(Bloomberg) -- Jesse Powell, the outspoken and often controversial co-founder of the Kraken cryptocurrency exchange, said he’s stepping down as chief executive officer to spend more time on the company’s products and broader industry advocacy.
Most Read from Bloomberg
Powell, 42, who is being succeeded by Chief Operating Officer Dave Ripley, 45, will become chairman of the board. The transition is expected to take place over the next few months once a new COO is selected.
“As the company has gotten bigger, it’s just gotten to be more draining on me, less fun,” Powell said in a video interview on Tuesday. “I still plan to stay very engaged with the company” as the largest shareholder and member of the board.
Powell earlier this year encouraged any “woke” employees who can’t align with the company’s culture and values to leave. In July, the New York Times reported that Kraken is under a US Treasury investigation for suspected violations of Iran sanctions. Powell earlier declined to comment on the report.
Powell said he informed the board of his decision more than a year ago, and the firm picked Ripley after considering outside candidates. Ripley, who worked with Powell to shape Kraken’s culture and strategy, said he expects to continue the company’s mission.
Arjun Sethi, co-founder and partner at Tribe Capital and a Kraken board member, said in an emailed statement that he has “absolute faith in Dave’s continued leadership and evolved role as CEO, and I look forward to continue working with Jesse in his role on the board.”
Kraken’s leadership shuffle comes as a series of crypto firms made C-suite changes in the aftermath of crypto markets’ meltdown. Last month, crypto brokerage Genesis’s chief executive officer, Michael Moro, and Alameda Research co-CEO Sam Trabucco stepped down. MicroStrategy Inc’s long-time CEO Michael Saylor gave up his title, after the software maker reported more than $1 billion quarterly loss related to the plunge in Bitcoin price.
A Bitcoin pioneer and a philosophy major at California State University, Powell formed Kraken in 2011 with the goal of creating a safe exchange, an idea that took off after then-industry leader Mt. Gox was hacked several years later.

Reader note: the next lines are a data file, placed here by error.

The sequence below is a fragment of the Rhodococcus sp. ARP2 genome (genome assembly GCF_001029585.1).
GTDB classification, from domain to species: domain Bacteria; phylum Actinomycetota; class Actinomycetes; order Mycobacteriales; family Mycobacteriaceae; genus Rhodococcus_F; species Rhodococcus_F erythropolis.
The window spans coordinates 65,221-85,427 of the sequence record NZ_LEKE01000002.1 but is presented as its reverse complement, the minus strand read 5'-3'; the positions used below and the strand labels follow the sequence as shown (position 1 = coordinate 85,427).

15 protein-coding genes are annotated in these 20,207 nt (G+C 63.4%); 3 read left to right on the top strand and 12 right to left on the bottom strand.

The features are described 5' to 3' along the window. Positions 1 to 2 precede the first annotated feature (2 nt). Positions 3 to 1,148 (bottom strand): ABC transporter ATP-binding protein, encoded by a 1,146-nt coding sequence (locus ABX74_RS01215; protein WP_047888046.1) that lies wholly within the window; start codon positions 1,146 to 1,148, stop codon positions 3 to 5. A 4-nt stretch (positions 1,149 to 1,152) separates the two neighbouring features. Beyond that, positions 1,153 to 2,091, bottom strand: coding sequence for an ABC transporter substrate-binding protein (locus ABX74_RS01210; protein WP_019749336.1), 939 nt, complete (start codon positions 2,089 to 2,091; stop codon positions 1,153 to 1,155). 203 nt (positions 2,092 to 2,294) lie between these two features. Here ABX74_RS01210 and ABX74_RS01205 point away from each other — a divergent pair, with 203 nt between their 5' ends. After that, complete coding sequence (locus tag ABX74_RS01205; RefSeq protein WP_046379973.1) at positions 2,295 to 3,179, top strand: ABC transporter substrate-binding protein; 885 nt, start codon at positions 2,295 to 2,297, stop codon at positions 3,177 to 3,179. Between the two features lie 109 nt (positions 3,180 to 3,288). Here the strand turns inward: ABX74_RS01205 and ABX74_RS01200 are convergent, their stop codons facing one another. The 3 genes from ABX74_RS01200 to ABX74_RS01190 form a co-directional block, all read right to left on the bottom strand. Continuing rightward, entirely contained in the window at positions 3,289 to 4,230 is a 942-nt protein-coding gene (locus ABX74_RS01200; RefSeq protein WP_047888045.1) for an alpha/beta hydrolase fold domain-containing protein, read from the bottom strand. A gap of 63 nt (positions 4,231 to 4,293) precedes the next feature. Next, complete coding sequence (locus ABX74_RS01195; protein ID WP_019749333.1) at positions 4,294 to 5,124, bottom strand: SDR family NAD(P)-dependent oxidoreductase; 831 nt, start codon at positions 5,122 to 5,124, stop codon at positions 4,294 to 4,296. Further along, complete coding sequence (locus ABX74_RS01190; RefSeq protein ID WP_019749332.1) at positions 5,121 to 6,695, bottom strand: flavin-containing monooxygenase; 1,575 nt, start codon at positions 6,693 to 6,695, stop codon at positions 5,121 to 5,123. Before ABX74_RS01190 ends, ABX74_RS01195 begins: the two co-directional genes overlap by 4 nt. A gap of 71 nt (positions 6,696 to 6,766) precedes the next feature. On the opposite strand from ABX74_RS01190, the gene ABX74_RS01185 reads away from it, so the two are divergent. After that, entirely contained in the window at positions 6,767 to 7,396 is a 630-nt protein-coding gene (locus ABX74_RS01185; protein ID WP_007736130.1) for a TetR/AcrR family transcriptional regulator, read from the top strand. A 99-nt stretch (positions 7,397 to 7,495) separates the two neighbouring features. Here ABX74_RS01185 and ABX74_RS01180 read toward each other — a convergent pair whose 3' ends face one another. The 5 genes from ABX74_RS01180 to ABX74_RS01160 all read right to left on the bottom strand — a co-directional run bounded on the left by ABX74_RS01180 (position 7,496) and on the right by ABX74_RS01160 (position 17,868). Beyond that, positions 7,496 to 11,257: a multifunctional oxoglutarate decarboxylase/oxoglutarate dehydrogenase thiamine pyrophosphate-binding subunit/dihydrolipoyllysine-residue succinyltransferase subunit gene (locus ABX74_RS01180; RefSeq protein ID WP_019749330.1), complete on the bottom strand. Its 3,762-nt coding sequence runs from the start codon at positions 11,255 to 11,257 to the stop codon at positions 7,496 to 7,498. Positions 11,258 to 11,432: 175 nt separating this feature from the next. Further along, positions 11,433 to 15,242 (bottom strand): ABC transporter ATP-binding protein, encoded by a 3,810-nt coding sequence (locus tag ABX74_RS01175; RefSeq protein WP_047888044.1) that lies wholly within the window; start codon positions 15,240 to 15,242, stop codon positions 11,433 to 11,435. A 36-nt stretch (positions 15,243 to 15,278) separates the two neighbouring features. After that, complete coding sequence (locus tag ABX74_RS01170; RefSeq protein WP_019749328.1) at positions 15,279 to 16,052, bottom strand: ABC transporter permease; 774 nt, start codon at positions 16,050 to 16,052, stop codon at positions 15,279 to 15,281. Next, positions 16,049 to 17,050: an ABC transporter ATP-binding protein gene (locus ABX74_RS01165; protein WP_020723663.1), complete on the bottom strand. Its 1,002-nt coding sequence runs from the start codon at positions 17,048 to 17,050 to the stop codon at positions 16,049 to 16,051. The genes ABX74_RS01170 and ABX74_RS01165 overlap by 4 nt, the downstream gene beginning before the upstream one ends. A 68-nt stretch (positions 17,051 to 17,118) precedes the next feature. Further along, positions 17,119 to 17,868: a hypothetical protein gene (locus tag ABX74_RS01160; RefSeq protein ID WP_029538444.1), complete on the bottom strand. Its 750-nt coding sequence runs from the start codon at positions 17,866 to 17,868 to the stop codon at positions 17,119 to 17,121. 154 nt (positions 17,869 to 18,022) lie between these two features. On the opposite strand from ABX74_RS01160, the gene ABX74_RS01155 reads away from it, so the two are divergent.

Over the years, Kraken grew to be one of the largest US crypto exchanges and was ranked fourth among global spot exchanges as of Wednesday, according to data from CoinMarketCap. Still, the current “crypto winter” has weighed on the industry as a whole. Kraken’s global market share among the top 15 exchanges has dropped by about 32% since the start of the year, according to data provider CryptoCompare.
A remote-first company, Kraken shut down its San Francisco headquarters this year. The firm has over 3,300 staff globally.
“My style is always to be very transparent and authentic,” Powell said. “I think it’s worked out really well. We’ve had people who were not a great fit at the company, who were distraction, who are gone now. And then we’ve also attracted a lot of other people.”
Backed by major crypto venture capital firms like Tribe Capital and Electric Capital, Kraken had developed plans to go public. The company was in talks last year to raise funds at a more than $10 billion valuation. Powell told Bloomberg on Tuesday that the company is positioning itself to have the option of going public, but couldn’t provide a specific timeline for when that would happen. It currently has no active plans for fundraising, Ripley added.
Last year, the company was fined $1.25 million by the Commodity Futures Trading Commission for offering illegal crypto margin products to US residents.
(Adds statement by board member. An earlier version was corrected to fix the spelling of the COO’s name in trhe subheadline.)
Most Read from Bloomberg Businessweek
©2022 Bloomberg L.P.